Although though the organization is new, the DLGA has already hit the ground running ahead of the November elections.

“We’ve already started, we are engaged with a lot of our campaigns, and we’re looking to connect with all of them,” said Roshan Patel, the Executive Director of the DLGA who was formerly the finance director of the Democratic Governors Association. They’ll reach out to even more candidates once the remaining states hold primaries to determine their Democratic nominees.

The DLGA also hopes to support lieutenant governors once elected. “We really want to be there to support current and future leaders,” said Bethany Hall-Long, the lieutenant governor of Delaware and a member of the DLGA executive committee. “And I think it’s important that we would be able to be an organization that would be a resource to provide policy advice and to assist other democrats with resources as they are serving in office…”.

In office, however, lieutenant governors inhabit a gray space in local politics, where their duties depend largely on the state they serve and the governor to whom they report.

“The duties vary extremely from state to state,” said Mick Bullock, the director of public affairs for the National Conference of State Legislatures, who formerly served as communications director for Mississippi lieutenant governor (and later governor) Phil Bryant. “You’ve got the lieutenant governor in Louisiana, who is in charge of the tourism commission… whereas just next door, for us in Mississippi, the lieutenant governor is the presiding officer, or the president, of the Senate.” In Texas, he added, many people would say that the lieutenant governor is more powerful than the governor because of the position’s significant legislative responsibilities.

In some states, he says, the responsibilities of the lieutenant governor are formalized in the state constitution. In others, they are dictated by the rules of the state senate. Often, their job just depends on what tasks the current governor is willing to delegate.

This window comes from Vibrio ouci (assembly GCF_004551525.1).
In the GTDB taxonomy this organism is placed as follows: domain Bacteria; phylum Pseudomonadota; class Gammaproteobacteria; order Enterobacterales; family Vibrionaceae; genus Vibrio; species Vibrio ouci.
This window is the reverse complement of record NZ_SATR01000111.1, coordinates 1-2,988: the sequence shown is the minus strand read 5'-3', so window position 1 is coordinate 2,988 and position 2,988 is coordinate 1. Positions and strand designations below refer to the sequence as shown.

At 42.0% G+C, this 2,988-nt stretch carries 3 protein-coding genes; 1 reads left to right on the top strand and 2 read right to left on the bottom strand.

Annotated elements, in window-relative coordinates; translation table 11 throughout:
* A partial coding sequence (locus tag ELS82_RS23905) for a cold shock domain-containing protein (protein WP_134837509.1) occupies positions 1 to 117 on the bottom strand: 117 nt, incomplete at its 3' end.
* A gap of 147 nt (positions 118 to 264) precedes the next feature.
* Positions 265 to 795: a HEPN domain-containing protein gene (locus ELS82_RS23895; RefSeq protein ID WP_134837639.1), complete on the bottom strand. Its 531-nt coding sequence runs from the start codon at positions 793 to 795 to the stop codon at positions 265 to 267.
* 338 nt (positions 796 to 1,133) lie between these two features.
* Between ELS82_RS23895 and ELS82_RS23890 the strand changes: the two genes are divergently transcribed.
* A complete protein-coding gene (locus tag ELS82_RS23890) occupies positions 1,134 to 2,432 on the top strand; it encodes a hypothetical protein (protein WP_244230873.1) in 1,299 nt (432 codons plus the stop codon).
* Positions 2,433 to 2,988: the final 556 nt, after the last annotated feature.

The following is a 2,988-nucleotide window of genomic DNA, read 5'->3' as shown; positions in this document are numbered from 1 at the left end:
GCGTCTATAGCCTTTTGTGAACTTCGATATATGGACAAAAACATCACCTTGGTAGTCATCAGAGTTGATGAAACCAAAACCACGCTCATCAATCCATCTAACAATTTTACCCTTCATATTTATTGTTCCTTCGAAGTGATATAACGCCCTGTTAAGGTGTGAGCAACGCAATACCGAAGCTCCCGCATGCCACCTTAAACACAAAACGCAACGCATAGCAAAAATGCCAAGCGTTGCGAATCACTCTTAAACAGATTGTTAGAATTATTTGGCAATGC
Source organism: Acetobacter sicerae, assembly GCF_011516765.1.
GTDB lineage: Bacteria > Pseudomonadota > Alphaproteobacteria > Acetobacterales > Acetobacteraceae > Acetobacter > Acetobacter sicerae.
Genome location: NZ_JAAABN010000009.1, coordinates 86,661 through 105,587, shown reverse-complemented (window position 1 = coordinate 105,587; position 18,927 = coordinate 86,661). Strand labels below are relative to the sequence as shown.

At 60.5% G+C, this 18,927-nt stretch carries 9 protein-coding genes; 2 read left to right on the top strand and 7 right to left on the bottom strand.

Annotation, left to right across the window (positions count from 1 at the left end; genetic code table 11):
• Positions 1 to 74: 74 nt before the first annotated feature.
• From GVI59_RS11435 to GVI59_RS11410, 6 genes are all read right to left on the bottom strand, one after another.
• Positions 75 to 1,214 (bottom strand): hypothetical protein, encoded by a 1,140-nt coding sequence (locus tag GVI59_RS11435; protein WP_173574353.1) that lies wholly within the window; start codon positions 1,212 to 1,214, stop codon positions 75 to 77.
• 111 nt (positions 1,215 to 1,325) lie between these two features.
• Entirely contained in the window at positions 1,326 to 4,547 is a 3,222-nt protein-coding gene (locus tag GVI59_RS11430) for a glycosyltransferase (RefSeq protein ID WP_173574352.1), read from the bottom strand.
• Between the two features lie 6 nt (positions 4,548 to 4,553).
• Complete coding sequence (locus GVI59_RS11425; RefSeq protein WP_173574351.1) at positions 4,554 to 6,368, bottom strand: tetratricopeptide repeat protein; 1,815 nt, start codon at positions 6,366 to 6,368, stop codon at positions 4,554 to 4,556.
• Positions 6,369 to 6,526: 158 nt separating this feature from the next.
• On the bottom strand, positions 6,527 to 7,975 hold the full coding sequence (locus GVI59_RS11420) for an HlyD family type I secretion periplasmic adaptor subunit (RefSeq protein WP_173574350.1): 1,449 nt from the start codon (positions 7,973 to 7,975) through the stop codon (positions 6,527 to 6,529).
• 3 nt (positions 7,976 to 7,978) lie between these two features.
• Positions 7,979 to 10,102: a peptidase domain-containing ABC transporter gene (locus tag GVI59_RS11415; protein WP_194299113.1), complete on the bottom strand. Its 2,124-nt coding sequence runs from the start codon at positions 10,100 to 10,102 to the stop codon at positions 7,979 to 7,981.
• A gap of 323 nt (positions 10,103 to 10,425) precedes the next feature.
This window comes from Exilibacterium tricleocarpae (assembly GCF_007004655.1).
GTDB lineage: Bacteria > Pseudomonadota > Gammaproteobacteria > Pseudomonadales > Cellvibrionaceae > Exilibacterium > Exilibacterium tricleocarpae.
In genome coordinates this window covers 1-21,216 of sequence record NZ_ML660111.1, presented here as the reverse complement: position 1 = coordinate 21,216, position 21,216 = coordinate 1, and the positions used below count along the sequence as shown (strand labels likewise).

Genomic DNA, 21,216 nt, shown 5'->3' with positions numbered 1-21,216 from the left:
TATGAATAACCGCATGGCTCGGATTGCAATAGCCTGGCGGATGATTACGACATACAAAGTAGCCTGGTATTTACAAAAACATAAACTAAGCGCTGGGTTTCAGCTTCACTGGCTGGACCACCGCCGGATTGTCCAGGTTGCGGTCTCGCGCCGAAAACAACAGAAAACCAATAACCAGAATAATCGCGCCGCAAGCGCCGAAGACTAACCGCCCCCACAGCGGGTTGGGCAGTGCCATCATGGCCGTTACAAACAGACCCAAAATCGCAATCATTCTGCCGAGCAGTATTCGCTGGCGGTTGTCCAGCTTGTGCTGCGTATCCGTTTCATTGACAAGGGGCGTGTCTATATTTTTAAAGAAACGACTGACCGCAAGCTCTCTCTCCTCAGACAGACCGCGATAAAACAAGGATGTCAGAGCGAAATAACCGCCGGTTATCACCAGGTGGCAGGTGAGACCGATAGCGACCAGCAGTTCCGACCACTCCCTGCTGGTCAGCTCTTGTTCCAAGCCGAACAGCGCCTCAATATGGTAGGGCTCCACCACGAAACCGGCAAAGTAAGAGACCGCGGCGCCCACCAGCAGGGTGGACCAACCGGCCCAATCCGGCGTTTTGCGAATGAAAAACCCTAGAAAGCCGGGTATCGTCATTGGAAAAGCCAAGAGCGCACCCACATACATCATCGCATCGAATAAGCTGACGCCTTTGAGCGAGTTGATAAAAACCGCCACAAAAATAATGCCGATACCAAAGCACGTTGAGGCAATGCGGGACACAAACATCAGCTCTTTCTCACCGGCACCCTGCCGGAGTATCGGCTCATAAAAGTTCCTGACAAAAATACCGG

“In a lot of cases, the lieutenant governor doesn’t even have a very clear role,” Skelley said.

Lieutenant governors, Skelley explained, are in an unusual position because they are “a step away from being governor” but also “don’t have many assigned duties in a lot of states.”

Referencing a famous quote from former Vice President John Nance Garner, Skelley said, “I do think there is some truth to the idea that the lieutenant governorship, at least in a lot of states, is not worth a ‘warm bucket of spit,’ if spit is what John Nance Garner said.”

However, he also noted that if the governor steps down, resigns during a scandal, or is appointed to another post, the lieutenant governor will immediately assume the highest political office in the state.

And, the position can lay the groundwork for future career advancement. “Because of the nature of their position, they do have the opportunity to build up name recognition, so if they want to run in their own right in the future, they can sometimes have the necessary support to be successful,” Skelley said.

The DLGA thinks that investing in Democratic lieutenant governors is important. Fairfax explained that lieutenant governors can cast tie-breaking votes in the state senate, sit on boards and commissions that shape public policy, or advocate for ideas from their platform.

“You really do have LGs that have broad portfolios that have significant input, impact on the most pressing policy issues of our time,” he said. “At a time when federal level has produced nothing really but stagnation and infighting, the state is taking the lead on policy.”

And, they can build a pipeline of future Democratic leadership. “Because I think we have that reputation… I think we always are eager to point out that, look, if you’re a Democrat and you know the names John Kerry or Howard Dean or Tim Kaine, then you are well aware of lieutenant governors,” said Cyrus Habib, the lieutenant governor of Washington. “Because all of them at one point were lieutenant governors and that was a critical step for them to get to where they eventually ended up.”

“So it matters,” he said. “Making investments early in these campaigns is important.”

More Must-Reads From TIME

Contact us at

You May Also Like